Family Disaster Plan
Families should be prepared for all hazards that could affect their area. The National Weather Service and Wisconsin Emergency Management urge every family to develop a family disaster plan.
Where will your family be when disaster strikes? They could be anywhere - at work, at school, or in the car. How will you find each other? Will you know if your children are safe? Disaster may force you to evacuate your neighborhood or confine you to your home. What would you do if basic services - water, gas, electricity, or telephone—were cut off?
Put together a family disaster plan that answers those questions - and practice it.
Being prepared means being equipped with the proper supplies you may need in the event of an emergency or disaster. Keep your supplies in an easy-to-carry emergency preparedness kit that you can use at home or take with you in case you must evacuate.
At a minimum, you should have the basic supplies listed below:
- Water—one gallon per person, per day (3-day supply for evacuation, 2-week supply for home)
- Food—non-perishable, easy-to-prepare items (3-day supply for evacuation, 2-week supply for home)
- Battery-powered or hand-crank radio (NOAA Weather Radio, if possible)
- Extra batteries
- First aid kit
- Medications (7-day supply) and medical items
- Multi-purpose tool
- Sanitation and personal hygiene items
- Copies of personal documents (medication list and pertinent medical information, proof of address, deed/lease to home, passports, birth certificates, insurance policies)
- Cell phone with chargers
- Family and emergency contact information
- Extra cash and credit card
- Emergency blanket
- Map(s) of the area
Recommended items for first aid kits for a family of four include the following:
- 2 absorbent compress dressings (5 x 9 inches)
- 25 adhesive bandages (assorted sizes)
- 1 adhesive cloth tape (10 yards x 1 inch)
- 5 antibiotic ointment packets (approximately 1 gram)
- 5 antiseptic wipe packets
- 2 packets of aspirin (81 mg each)
- 1 blanket (space blanket)
- 1 breathing barrier (with one-way valve)
- 1 instant cold compress
- 2 pair of nonlatex gloves (size: large)
- 2 hydrocortisone ointment packets (approximately 1 gram each)
- 1 roller bandage (3 inches wide)
- 1 roller bandage (4 inches wide)
- 5 sterile gauze pads (3 x 3 inches)
- 5 sterile gauze pads (4 x 4 inches)
- Oral thermometer (non-mercury/non-glass)
- 2 triangular bandages
- First aid instruction booklet
Consider the needs of all family members and add supplies to your kit. Suggested items to help meet additional needs are:
- Medical supplies (hearing aids with extra batteries, glasses, contact lenses, syringes, etc)
- Baby supplies (bottles, formula, baby food, diapers)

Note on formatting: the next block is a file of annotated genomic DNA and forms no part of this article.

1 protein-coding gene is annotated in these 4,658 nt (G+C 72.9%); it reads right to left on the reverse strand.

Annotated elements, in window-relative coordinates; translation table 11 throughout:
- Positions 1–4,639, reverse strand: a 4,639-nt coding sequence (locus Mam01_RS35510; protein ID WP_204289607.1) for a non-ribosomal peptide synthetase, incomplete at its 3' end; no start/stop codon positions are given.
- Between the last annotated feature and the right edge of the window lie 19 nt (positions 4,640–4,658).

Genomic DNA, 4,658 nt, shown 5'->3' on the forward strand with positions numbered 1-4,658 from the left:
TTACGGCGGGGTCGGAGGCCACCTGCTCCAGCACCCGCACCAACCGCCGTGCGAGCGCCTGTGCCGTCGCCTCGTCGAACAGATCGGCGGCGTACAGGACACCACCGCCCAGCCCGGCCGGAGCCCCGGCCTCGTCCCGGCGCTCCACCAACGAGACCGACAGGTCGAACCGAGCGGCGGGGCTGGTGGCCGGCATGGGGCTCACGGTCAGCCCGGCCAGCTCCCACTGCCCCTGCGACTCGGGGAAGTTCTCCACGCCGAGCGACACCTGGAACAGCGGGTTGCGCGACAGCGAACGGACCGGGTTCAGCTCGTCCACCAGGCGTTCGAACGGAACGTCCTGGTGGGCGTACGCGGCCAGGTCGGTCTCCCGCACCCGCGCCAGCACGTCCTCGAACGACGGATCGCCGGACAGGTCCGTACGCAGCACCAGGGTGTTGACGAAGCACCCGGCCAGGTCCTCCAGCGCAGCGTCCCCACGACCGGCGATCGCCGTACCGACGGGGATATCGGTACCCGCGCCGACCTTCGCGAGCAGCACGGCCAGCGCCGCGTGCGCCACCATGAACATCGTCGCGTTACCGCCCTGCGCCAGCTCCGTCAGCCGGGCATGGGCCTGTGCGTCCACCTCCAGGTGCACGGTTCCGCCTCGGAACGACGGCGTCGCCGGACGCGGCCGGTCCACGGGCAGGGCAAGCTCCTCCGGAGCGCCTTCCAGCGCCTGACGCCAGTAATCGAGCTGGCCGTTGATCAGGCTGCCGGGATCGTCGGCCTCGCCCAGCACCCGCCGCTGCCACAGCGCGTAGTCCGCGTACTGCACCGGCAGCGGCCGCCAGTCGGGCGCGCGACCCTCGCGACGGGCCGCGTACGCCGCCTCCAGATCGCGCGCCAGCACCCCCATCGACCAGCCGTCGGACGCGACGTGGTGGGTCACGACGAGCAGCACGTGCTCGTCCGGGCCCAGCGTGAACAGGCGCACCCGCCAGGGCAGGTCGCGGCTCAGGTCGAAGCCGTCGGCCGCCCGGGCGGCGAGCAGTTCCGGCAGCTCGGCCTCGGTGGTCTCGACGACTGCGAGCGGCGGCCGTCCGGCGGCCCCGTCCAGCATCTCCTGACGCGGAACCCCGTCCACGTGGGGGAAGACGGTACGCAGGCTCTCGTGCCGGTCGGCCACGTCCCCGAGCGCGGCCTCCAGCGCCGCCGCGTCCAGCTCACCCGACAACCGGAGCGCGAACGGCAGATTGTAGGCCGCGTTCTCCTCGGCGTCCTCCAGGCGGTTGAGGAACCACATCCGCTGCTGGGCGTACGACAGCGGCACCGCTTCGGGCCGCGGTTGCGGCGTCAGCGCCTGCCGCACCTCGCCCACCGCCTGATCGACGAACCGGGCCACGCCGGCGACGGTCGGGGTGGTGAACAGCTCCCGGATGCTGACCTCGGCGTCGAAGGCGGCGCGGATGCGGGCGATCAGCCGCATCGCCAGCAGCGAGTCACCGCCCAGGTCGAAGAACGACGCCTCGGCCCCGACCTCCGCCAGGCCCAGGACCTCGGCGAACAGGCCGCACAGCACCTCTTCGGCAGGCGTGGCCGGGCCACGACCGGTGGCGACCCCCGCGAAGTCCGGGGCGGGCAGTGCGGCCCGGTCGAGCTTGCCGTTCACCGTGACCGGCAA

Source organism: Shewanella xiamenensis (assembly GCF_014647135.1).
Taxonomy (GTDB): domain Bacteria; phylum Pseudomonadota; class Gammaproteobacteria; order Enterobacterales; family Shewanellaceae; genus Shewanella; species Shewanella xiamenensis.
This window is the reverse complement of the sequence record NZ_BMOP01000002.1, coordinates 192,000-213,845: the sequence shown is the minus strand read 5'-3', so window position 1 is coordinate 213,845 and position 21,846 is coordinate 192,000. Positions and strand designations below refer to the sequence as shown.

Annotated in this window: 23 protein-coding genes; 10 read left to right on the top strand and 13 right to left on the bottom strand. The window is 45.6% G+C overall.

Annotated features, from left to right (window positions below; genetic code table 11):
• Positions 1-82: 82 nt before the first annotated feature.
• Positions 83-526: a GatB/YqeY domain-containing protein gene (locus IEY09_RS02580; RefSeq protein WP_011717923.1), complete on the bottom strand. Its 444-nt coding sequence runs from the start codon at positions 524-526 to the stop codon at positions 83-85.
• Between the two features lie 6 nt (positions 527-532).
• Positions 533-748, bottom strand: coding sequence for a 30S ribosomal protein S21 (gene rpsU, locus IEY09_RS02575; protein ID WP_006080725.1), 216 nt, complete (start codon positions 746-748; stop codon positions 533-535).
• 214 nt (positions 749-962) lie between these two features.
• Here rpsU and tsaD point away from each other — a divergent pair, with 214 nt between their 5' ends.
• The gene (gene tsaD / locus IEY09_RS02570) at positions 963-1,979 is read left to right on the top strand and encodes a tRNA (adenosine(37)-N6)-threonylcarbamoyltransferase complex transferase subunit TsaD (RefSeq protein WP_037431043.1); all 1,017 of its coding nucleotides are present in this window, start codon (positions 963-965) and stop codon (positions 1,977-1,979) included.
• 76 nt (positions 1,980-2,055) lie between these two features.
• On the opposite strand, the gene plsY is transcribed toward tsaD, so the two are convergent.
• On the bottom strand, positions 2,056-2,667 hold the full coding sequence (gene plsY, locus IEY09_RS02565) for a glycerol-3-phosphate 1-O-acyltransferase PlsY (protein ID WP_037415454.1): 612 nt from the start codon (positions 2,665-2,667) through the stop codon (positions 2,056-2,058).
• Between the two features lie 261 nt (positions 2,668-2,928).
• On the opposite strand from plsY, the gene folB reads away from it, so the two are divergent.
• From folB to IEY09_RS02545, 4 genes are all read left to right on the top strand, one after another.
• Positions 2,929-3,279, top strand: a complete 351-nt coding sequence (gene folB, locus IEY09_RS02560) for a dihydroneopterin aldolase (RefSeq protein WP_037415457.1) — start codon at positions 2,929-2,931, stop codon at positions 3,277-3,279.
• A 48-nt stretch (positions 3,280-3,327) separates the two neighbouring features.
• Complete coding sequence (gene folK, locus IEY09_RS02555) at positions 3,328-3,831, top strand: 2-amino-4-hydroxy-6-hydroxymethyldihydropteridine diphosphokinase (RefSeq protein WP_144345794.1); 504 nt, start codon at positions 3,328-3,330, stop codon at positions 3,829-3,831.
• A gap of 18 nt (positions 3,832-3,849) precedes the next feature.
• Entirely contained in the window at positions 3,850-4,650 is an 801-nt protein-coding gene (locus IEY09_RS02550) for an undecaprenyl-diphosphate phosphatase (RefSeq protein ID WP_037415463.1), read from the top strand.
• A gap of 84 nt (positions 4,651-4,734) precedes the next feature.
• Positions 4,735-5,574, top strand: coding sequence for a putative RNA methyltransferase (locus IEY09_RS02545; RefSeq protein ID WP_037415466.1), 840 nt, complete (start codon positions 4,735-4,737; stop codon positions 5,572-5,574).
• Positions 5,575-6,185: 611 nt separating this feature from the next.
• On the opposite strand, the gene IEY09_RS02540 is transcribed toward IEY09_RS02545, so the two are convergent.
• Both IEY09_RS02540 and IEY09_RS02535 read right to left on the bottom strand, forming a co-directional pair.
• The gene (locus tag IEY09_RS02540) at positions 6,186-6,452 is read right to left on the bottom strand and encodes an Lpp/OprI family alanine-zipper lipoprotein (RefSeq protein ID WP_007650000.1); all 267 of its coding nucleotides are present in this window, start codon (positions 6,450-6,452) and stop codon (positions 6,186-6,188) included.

- Games and activities for children
- Pet supplies (collar, leash, ID, food, carrier, bowl)
- Two-way radios
- Extra set of car keys and house keys
- Manual can opener
Additional supplies to keep at home or in your survival kit based on the types of disasters common to your area:
- N95 or surgical masks
- Rain gear
- Work gloves
- Tools/supplies for securing your home
- Extra clothing, hat and sturdy shoes
- Plastic sheeting
- Duct tape
- Household liquid bleach
- Entertainment items
- Blankets or sleeping bags (1 per person)
Evacuating vs. Shelter-In-Place
When should someone evacuate versus sheltering-in-place?
- Local officials are the best source of information when determining whether to evacuate or shelter-in-place. In the event of an emergency, individuals should listen to their radios and follow the directions of the emergency officials.
- In general, sheltering-in-place is appropriate when conditions require that you seek immediate protection in your home, place of employment, school or other location when disaster strikes.
- People should take steps to prepare in advance in case local officials direct you to evacuate. This includes having a disaster supply kit that is portable and can be taken with you.
In certain emergencies, it’s best to stay where you are and avoid any uncertainty and/or create a barrier between yourself and potentially contaminated air outside. If you see large amounts of debris in the air, or if local authorities say the air is badly contaminated, you may also want to “seal the room”.
- Bring your family and pets inside. You can use your whole house or just a couple rooms. Make sure you choose an area that has a telephone, water, a toilet, and someplace you can seal off easily. A bedroom is an excellent choice.
- Lock doors, close windows, air vents and fireplace dampers.
- Turn off fans, air conditioning and forced-air heating systems.
- Take your Emergency Supply Kit into an interior room with few windows.
- Seal all windows, doors and air vents with plastic sheeting and duct tape.
- Cover your nose and mouth with a wet cloth if necessary
- Watch TV, listen to the radio or check the internet often for official news and instructions as they become available. Wait for the all clear signal before you move outside.
In emergencies when you are ordered to leave or you decide to get away, plan how you will assemble your family and anticipate where you will go. You should choose several destinations in different directions so you have options.
Creating an Evacuation Plan:
- Plan places to meet within and outside of your immediate neighborhood.
- Keep a half tank of gas in your car at all times in case you need to evacuate.
- Familiarize yourself with alternate routes out of your area.
- If you don’t have a car, plan other means of transportation.
- Take your Emergency Supply Kit with you.
- Lock the doors behind you.
- Take your pets with you, but understand that only service animals may be permitted in public shelters.
For more information on being prepared please see Ready Wisconsin